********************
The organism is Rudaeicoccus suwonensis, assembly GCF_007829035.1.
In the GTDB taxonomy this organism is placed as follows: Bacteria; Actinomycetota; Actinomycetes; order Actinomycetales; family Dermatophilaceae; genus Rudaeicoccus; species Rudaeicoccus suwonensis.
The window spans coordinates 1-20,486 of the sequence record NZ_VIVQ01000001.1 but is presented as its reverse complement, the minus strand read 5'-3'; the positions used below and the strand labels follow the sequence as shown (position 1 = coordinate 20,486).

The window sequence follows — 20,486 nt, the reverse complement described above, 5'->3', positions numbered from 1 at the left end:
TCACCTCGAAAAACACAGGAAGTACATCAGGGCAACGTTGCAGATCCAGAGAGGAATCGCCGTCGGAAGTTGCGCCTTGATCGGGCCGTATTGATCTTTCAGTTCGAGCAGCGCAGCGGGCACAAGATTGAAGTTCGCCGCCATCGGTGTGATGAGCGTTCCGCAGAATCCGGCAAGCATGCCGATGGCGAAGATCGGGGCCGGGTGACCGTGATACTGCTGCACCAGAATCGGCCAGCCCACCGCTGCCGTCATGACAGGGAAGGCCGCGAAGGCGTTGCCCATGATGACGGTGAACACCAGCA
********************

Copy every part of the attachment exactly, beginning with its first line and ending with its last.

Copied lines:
The organism is Rudaeicoccus suwonensis, assembly GCF_007829035.1.
In the GTDB taxonomy this organism is placed as follows: Bacteria; Actinomycetota; Actinomycetes; order Actinomycetales; family Dermatophilaceae; genus Rudaeicoccus; species Rudaeicoccus suwonensis.
The window spans coordinates 1-20,486 of the sequence record NZ_VIVQ01000001.1 but is presented as its reverse complement, the minus strand read 5'-3'; the positions used below and the strand labels follow the sequence as shown (position 1 = coordinate 20,486).

The window sequence follows — 20,486 nt, the reverse complement described above, 5'->3', positions numbered from 1 at the left end:
TCACCTCGAAAAACACAGGAAGTACATCAGGGCAACGTTGCAGATCCAGAGAGGAATCGCCGTCGGAAGTTGCGCCTTGATCGGGCCGTATTGATCTTTCAGTTCGAGCAGCGCAGCGGGCACAAGATTGAAGTTCGCCGCCATCGGTGTGATGAGCGTTCCGCAGAATCCGGCAAGCATGCCGATGGCGAAGATCGGGGCCGGGTGACCGTGATACTGCTGCACCAGAATCGGCCAGCCCACCGCTGCCGTCATGACAGGGAAGGCCGCGAAGGCGTTGCCCATGATGACGGTGAACACCAGCA